Navigant Research Blog

DOE Funding Targets Natural Gas Issues

John Gartner — April 26, 2013

The discovery of extensive shale oil reserves in North America has led to heightened expectations for using the domestic energy source as a transportation fuel. While environmental challenges exist for extracting and distributing fuel (safe fracking, pipeline expansion, and so on), the biggest hurdles to expanding natural gas as a fuel for passenger vehicles are related to pumping the gas into a tank and keeping it there safely. The U.S. Department of Energy (DOE) has been focusing on these challenges by providing funding to several basic research projects, which were a significant topic of discussion at this spring’s ARPA-E Summit meeting in Washington, D.C.

Natural gas vehicles (NGVs) typically require multiple cylinder tanks in order to store enough fuel to provide a range similar to that of a gasoline car.  In larger vans and trucks, this may require three or four tanks. Ford Motor Company has described the current state of storage tanks as “too large, heavy, shape limited and expensive to properly facilitate the widespread adoption of natural gas vehicles.” Through an ARPA-E grant, Ford is working on a 3-year project to develop an adsorption tank system that would increase the energy density of compressed natural gas at lower pressures. The system would enable natural gas to be stored at lower pressure while providing a driving range comparable to that of gasoline car.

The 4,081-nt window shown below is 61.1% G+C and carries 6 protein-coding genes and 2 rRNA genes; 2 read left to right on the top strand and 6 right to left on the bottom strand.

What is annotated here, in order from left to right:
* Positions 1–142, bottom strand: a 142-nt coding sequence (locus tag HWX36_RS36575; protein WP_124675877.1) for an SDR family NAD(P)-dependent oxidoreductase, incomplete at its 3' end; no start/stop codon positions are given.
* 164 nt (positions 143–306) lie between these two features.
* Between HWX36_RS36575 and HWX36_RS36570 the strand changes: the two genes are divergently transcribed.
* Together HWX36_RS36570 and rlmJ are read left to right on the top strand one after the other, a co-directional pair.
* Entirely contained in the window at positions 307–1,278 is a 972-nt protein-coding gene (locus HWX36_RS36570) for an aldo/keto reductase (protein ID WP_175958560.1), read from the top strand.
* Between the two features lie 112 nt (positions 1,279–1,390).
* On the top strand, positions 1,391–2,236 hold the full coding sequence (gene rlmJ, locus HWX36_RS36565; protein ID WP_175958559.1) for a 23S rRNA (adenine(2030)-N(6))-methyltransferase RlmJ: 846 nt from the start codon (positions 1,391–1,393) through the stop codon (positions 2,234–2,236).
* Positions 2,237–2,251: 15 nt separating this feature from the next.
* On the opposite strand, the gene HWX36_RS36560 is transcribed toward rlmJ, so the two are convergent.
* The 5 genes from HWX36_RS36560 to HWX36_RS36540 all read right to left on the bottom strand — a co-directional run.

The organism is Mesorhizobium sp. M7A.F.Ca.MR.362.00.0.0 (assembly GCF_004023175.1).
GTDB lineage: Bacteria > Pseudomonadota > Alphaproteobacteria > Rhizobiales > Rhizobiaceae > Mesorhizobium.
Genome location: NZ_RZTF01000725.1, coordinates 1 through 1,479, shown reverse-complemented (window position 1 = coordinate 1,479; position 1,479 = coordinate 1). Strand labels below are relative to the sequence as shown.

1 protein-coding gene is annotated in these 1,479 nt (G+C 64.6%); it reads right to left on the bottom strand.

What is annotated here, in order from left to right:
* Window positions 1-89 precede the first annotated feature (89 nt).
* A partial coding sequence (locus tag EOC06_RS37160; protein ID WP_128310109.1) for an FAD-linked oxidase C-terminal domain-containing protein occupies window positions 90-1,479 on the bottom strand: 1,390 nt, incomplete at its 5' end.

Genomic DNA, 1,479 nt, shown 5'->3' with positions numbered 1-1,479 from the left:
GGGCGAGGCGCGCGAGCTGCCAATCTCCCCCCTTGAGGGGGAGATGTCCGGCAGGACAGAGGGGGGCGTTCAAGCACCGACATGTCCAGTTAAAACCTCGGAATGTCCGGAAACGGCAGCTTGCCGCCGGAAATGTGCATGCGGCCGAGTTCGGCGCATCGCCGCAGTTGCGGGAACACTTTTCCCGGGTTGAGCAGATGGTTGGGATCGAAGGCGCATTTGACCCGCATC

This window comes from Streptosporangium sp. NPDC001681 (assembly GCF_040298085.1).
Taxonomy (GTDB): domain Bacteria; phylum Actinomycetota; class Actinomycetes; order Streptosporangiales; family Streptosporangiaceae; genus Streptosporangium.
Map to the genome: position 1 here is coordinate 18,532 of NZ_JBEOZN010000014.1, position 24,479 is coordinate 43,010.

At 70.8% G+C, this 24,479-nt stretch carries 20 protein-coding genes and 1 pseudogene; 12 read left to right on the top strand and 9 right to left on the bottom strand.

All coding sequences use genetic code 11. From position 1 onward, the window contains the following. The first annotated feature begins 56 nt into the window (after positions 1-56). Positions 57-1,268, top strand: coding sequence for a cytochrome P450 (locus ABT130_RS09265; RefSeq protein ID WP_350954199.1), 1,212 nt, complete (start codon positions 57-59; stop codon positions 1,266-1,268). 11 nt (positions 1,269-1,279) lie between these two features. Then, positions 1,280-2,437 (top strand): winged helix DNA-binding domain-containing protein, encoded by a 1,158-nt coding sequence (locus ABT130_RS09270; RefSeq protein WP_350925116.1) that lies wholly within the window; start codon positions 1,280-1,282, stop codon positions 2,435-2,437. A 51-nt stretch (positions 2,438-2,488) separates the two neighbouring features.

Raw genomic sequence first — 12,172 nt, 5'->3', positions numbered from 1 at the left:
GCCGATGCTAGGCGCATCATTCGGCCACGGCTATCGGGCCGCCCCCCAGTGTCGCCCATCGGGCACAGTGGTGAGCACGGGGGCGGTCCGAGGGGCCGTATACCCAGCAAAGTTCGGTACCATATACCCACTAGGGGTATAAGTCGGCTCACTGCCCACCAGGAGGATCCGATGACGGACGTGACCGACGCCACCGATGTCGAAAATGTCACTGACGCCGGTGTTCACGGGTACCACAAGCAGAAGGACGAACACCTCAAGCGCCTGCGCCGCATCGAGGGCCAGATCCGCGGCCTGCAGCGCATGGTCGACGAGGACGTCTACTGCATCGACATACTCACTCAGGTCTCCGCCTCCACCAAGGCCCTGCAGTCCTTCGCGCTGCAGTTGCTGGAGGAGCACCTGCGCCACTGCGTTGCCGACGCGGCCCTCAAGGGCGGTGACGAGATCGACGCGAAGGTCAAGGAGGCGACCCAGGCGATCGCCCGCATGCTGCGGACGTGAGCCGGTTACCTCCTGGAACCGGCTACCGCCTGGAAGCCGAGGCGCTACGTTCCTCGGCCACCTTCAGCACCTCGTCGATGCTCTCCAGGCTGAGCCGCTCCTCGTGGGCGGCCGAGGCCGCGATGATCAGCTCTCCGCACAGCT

Fill ‘Er Up, at Home

The DOE’s Pacific Northwest National Laboratory, located in Richland, Washington, is addressing the cost and efficiency of storage tanks with its ARPA-E grant. The lab is working on developing a ball-shaped tank that would increase the storage efficiency over current rectangular tanks by 90% while using less expensive materials.

Meanwhile, General Electric (GE) is resurrecting the concept of home refueling of natural gas (which was unsuccessfully pitched previously by makers of the Phill) with a low-cost natural gas system that is also being developed thanks to an ARPA-E grant. The system chills the gas to a very low temperature (-50°C) to separate water from gas, which otherwise requires a complicated multistep process. GE hopes to reduce the cost of a home refueling station to less than $500.

As detailed in Navigant Research’s 2012 Light Duty Natural Gas Vehicles report, attempts at popularizing home refueling have failed in both Europe and North America due to the cost of the equipment and limited availability of vehicles. Nevertheless, sales of NGVs in the United States are expected to surpass 30,000 vehicles annually by 2019.

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